Beko, L., & Mićović, D. (2022). Inter-faculty cooperation in English language teaching using educational comic strips on
geoforensics – A pilot study, International Journal of Cognitive Research in Science, Engineering and Education (IJCRSEE),
10(3), 89-97.
In order for teaching to be good, it is necessary to use good strategies and activities. However,
strategies and activities alone do not constitute good teaching per se. We know that the value of teaching
rests on routine, experience, personal development and constant re-examination. However, when it
comes to interdisciplinary areas, in order for successful teaching to take place, it is our rm belief that it
is necessary that the teacher or teachers combine their own classroom experience with the experience
of teachers with the same practice and develop a new combination of experience, informed thinking
and openness to change. It is then a path towards a higher order of routine, growth, monitoring and
professional judgment.
Higher education has induced new elds of cooperation and new ways of teaching that enable
students to cross the boundaries of their academy in an easy and meaningful way. The growing literature
has offered concepts of collaborative and intercultural learning, along with interdisciplinary concepts,
using theorists with a wide range of expertise all of whom have commented and written extensively on
utilization of educational comic strips as a form of innovative and yet-to-be fully incorporated in an ELT
classroom (Britton, 1970; Apostel et al., 1972; Klein, 1990, 1996; Kline, 1995; Aram, 2004; Schmidt, 2008,
2011; Krohn, 2010; Frodeman, 2010; Killick, 2012; Parr, 2012; Parr, 2012; Maki, 2016; Seddon, 2016;
Townsin and Walsh, 2016).
It is notable from our experience that higher education institutions rarely promote inter-faculty
cooperation within the same country in the eld of foreign language as an educational challenge. The
common practice of teaching the same foreign language activity at two completely different faculties – in
our case two universities (the University of Criminal Investigation and Police Studies and the University of
Belgrade, Faculty of Mining and Geology) – is a situation where the heterogeneity of lecturers, students
and teaching materials may potentially lead to tension and uncertainty (Bammer 2013: 100). Our initial
Inter-Faculty Cooperation in English Language Teaching Using
Educational Comic Strips on Geoforensics – A Pilot Study
Lidija Beko
, Dragoslava Mićović
Faculty of Geology and Mining, University of Belgrade, Serbia, e-mail: lidija.beko@rgf.bg.ac.rs
University of Criminal Investigation and Police Studies, Belgrade, Serbia, e-mail: dragoslava.micovic@kpu.edu.rs
Abstract: The paper deals with the research and promotion of inter-faculty cooperation in the eld of foreign language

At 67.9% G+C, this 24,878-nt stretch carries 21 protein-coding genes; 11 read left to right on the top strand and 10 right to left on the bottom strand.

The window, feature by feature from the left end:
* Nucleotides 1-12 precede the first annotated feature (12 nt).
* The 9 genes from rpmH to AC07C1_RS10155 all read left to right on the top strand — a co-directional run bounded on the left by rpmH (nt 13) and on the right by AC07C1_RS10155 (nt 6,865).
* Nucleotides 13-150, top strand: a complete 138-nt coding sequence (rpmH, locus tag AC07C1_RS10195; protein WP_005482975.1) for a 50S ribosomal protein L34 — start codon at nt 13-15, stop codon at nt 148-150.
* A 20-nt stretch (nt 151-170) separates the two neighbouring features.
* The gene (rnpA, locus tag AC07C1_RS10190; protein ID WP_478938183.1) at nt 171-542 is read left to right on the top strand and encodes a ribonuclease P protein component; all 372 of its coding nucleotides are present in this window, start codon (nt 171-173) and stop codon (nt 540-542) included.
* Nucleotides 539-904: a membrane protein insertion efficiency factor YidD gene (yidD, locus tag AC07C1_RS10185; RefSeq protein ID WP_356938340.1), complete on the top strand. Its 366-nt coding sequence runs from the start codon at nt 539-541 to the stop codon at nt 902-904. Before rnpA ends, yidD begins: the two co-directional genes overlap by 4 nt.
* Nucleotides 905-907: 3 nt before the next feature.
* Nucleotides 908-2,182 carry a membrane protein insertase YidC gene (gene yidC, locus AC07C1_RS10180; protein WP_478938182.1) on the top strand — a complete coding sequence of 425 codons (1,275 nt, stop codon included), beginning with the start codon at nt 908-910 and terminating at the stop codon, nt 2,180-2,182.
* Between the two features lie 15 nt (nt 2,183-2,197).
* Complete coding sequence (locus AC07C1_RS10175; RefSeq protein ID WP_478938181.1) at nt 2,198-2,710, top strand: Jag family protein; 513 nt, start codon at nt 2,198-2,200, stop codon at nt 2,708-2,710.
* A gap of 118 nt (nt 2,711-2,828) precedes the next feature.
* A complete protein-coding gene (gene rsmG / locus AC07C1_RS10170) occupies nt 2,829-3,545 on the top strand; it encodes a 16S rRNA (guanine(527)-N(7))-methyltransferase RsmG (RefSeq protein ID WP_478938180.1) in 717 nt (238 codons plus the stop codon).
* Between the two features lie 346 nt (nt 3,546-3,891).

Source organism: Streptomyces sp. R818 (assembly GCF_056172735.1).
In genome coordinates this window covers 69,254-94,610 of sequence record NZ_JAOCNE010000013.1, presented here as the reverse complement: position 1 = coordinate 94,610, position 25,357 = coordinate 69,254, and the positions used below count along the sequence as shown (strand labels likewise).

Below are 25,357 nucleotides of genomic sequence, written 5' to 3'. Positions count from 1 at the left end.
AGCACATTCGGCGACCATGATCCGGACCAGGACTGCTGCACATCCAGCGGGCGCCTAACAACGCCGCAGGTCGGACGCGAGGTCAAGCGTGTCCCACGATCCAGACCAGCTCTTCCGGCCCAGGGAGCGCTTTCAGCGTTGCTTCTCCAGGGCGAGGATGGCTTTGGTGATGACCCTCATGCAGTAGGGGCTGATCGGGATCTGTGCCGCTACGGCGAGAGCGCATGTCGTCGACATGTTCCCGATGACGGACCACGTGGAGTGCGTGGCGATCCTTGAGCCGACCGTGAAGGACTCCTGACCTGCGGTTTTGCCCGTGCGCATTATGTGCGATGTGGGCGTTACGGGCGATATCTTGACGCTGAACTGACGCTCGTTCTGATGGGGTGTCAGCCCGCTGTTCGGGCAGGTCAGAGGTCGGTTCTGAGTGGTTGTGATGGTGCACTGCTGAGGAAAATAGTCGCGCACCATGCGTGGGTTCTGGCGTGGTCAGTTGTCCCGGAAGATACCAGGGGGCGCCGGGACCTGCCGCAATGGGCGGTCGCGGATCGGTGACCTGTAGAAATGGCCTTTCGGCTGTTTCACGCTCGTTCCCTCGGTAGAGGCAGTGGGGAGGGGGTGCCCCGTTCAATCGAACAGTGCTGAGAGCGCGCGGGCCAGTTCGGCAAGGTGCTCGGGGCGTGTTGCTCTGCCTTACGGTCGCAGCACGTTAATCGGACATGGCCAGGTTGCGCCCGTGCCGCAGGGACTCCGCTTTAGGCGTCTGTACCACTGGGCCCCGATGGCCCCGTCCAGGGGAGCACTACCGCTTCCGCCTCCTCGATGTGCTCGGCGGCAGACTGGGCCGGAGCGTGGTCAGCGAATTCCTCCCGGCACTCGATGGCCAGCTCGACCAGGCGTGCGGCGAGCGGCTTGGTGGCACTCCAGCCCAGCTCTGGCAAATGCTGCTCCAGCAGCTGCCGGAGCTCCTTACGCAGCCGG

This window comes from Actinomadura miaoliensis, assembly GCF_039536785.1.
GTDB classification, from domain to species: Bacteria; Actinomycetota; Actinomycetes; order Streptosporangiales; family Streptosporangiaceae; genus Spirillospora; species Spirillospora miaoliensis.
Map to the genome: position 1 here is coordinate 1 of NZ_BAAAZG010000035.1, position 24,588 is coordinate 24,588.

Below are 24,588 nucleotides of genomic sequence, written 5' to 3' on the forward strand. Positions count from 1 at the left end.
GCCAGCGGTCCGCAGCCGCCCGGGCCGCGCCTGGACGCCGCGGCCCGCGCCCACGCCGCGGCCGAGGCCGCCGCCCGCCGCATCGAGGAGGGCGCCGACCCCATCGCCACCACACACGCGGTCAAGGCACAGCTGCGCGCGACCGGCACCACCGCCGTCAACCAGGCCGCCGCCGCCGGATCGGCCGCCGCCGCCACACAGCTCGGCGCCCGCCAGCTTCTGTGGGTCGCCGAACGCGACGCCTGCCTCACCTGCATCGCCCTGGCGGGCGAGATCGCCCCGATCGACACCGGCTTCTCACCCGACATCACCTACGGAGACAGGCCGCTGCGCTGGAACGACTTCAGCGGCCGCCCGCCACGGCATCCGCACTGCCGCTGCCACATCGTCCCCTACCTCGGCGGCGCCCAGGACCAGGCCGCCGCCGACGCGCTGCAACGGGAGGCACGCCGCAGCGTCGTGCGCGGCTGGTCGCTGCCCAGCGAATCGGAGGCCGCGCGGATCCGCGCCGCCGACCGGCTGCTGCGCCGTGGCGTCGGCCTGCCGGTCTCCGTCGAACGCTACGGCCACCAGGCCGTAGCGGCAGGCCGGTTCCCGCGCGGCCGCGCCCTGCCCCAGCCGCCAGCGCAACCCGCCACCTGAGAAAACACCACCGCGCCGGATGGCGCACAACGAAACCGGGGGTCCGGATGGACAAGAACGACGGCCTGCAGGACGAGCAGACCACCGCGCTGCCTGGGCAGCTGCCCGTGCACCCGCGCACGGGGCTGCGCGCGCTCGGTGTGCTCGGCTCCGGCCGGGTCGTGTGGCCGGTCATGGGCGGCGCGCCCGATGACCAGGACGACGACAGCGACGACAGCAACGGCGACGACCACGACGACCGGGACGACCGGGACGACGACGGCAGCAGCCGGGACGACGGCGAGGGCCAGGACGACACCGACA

teaching. By focusing on educational comic strips as an underutilised language strategy at university level, we have tried to
reduce or completely eliminate the tensions and uncertainties that accompany the learning or teaching of a new academic eld.
The study explores how a particular narrative from geoforensic practice is transformed into adapted educational comic strips.
The focus then turns to the application of educational comic strips in language classes, and how six lecturers at two different
faculties and their students in the rst year of study perceive that application and respond to the challenges of teaching/learning
in this way. Two surveys were conducted in order to obtain more precise data on the quality of the comic strips as a teaching/
learning activity: the former, a qualitative survey of lecturers, and the latter, a quantitative survey of students. The results of
the research indicate that even when the area of exploration such as geoforensics and comic strips is somewhat unknown for
both teachers and students, the authenticity of material, the quality of preparation, the conscious and explicit participation of all
sides, all potentially lead to new forms of good practice and positive linguistic outcomes.
Keywords: inter-faculty cooperation, educational comic strips, English language, geoforensics.
Original scientic paper
Received: October, 17.2022.
Revised: November, 16.2022.
Accepted: December, 01.2022.
© 2022 by the authors. This article is an open access article distributed under the terms and conditions of the
Creative Commons Attribution (CC BY) license (https://creativecommons.org/licenses/by/4.0/).
Corresponding author: lidija.beko@rgf.bg.ac.rs
Beko, L., & Mićović, D. (2022). Inter-faculty cooperation in English language teaching using educational comic strips on
geoforensics – A pilot study, International Journal of Cognitive Research in Science, Engineering and Education (IJCRSEE),
10(3), 89-97.
attempt is to design such teaching materials that will enable our language teachers and students to